Are you getting enough... rest and recovery?

December 2, 2019

 

Rest and recovery are crucial components of any successful training program. Most often than not people assume that both these essential components are the same. However, while rest is defined as combination of sleep and time not training . Recovery refers to the techniques and actions to maximise your body’s repair. These include hydration, nutrition, stretching, foam rolling, stress management to name a few.

 

Recovery is multi- faceted and involves more than just muscle repair.

Rest and recovery both are essential for optimum performance, health and overall wellness. Sharing my go to tips here which you can incorporate into your daily routine to maximise your overall health and reduce the risk of injury.

 

1. Sleep – I can’t emphasise enough on how important is sleep for overall health and wellness. Adequate levels of sleep help to provide mental health, hormonal balance and muscular recovery. You need to get enough sleep between 7-9 hours depending upon your lifestyle, workout, activity etc.

Having a sleep routine of going to bed and waking up at the same time is a surefire way to get optimum result from your workouts.

 

2. Hydration – Drinking adequate amounts of water is critical to health , energy , recovery and performance. Water helps all our functions – eg: lowers level of stress on the heart , improves skin tone to name a few. Stick to drinking normal water as much as you can. Sports drinks are only needed before, during and after strenuous activities. Stay away from flavorings,additives, artificial sweeteners which are an overload on your system.

 

3. Nutrition – Eating clean and balanced meals in moderation is proven to be effective to remain healthy and increase performance. Educate yourself on topics like dairy and wheat. Different people process it differently. It is always a good idea to experiment with different types of food as to how they affect you. Meal planning, keeping healthy snacks readily available are a few ways to eating healthy.

 

4. Stretching – Including dynamic stretching for warm ups and static stretching post- workout reduces the risk of injury. It’s important to self- identify tight areas and work on them. For Eg. attending a yoga class regularly can help increase flexibility to move well and remain pain free.

 

5. Foam Rolling - Tight muscles and trigger points sometimes needs assistance . Foam rolling on a regular basis helps relieve muscle tightness, soreness and inflammation. It also increases joint range of motion. This also reduces your recovery time while minimizing injuries.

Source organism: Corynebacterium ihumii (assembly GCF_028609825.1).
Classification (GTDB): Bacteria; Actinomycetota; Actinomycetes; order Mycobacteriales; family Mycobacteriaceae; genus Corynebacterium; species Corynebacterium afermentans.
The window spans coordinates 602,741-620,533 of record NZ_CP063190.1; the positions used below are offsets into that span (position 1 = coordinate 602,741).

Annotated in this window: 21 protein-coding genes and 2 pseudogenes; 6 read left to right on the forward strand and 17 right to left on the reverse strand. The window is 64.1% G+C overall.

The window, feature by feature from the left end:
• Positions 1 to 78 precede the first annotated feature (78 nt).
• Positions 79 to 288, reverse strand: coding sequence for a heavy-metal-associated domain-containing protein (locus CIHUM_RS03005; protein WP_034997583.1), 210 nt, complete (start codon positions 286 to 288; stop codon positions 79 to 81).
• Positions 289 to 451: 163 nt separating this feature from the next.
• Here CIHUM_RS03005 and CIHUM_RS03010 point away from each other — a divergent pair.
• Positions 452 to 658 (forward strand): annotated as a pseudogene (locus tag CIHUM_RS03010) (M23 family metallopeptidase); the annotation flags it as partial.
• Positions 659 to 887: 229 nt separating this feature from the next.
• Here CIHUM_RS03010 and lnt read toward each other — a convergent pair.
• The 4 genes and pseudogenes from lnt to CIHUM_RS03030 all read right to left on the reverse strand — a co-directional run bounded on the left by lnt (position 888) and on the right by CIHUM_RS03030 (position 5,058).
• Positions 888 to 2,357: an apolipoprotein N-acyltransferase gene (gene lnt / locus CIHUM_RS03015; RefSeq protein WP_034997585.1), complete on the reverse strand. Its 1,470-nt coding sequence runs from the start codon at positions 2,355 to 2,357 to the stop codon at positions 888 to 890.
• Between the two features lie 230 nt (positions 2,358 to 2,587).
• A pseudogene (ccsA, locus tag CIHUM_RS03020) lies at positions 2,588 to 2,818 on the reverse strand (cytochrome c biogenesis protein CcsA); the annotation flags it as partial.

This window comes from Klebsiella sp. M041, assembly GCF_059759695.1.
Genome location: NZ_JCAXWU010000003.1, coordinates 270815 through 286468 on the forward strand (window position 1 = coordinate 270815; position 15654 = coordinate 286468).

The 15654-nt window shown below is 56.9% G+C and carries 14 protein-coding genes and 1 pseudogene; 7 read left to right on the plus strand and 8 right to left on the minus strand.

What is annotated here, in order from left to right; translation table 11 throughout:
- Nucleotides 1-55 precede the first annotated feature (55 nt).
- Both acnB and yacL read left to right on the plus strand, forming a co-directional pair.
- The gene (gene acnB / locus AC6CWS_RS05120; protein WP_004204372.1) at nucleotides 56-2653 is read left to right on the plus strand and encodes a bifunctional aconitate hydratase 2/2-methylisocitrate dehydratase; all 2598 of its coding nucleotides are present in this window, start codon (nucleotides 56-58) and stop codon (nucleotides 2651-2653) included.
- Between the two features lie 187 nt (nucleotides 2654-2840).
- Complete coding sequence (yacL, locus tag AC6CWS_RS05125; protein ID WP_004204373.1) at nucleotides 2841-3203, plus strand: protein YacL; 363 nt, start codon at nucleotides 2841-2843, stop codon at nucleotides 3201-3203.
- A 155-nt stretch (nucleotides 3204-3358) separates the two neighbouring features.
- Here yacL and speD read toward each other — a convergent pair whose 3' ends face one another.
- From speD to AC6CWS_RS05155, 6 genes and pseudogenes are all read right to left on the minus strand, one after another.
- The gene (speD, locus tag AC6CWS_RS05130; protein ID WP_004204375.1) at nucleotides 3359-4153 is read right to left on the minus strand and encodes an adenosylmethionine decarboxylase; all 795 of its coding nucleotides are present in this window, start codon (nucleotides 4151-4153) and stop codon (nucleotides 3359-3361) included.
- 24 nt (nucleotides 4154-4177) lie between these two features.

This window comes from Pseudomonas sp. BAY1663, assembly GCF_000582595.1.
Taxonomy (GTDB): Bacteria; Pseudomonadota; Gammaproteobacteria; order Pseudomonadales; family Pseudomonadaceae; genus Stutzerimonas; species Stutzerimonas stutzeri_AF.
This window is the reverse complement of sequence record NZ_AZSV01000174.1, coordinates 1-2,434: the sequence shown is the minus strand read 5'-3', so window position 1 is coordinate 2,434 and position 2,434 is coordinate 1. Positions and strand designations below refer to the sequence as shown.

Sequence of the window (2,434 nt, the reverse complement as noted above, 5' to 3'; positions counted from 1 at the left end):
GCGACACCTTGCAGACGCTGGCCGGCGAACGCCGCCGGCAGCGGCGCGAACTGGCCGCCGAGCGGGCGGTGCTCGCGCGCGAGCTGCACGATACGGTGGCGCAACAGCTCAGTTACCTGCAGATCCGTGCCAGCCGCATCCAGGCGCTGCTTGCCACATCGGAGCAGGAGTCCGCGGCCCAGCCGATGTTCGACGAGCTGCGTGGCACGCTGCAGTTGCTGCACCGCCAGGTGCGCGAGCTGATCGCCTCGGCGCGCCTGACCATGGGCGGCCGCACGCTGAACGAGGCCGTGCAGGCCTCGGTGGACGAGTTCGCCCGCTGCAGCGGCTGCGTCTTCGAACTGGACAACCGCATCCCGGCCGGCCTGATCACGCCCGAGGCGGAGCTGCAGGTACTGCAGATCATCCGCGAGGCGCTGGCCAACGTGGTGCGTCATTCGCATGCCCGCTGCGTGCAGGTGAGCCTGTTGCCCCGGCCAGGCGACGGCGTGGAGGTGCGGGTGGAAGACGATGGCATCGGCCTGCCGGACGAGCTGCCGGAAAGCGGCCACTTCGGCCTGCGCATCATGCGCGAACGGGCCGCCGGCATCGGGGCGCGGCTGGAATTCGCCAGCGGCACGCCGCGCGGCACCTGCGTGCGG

6. Stress Management – There are different ways to manage stress. A regular pranayama or breathing exercise ,meditation, nature walks etc are great ways to reduce stress. Determine what works for you best and stick to that plan. Meditation helps reduce anxiety and stress . Pranayama/ Yogic sleep( yoga nidra)can help with insomnia and other sleep related problems.

 

These are a few ways to increase your output ability, decrease recovery time and lower risk of injury. Never ignore your body until it becomes too late and you are forced to take unnecessary time off due to injury and worse still a burn out.Hope this helps you on your health and wellness journey:)

 

 

Stay Healthy,

Swati

Registered Yoga teacher

Certified health coach

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©2018 BY WELLNESS WITH SWATI

Disclaimer

 

I am a Certified Holistic Health Coach and certified Yoga Teacher. I received my training from the Institute of Integrative Nutrition in New York, NY, USA, where I studied over 100 dietary theories, practical lifestyle management techniques, and innovative coaching methods with some of the world’s top health and wellness experts.
 

I have received my Yoga Teacher Training in Singapore accredited to Yoga Alliance(USA).
I do not in any way diagnose or treat any diseases & take no responsibility for damages/injuries caused 

 

This website is not a Substitute for Medical Advice.  The information provided in or through this Website, Programs, Products and Services is not intended to be a substitute for professional medical advice, diagnosis or treatment that can be provided by you or your clients’ own Medical Provider (including doctor/physician, nurse, physician’s assistant, or any other health professional), Mental Health Provider (including psychiatrist, psychologist, therapist, counselor, or social worker), registered dietitian or licensed nutritionist, or member of the clergy.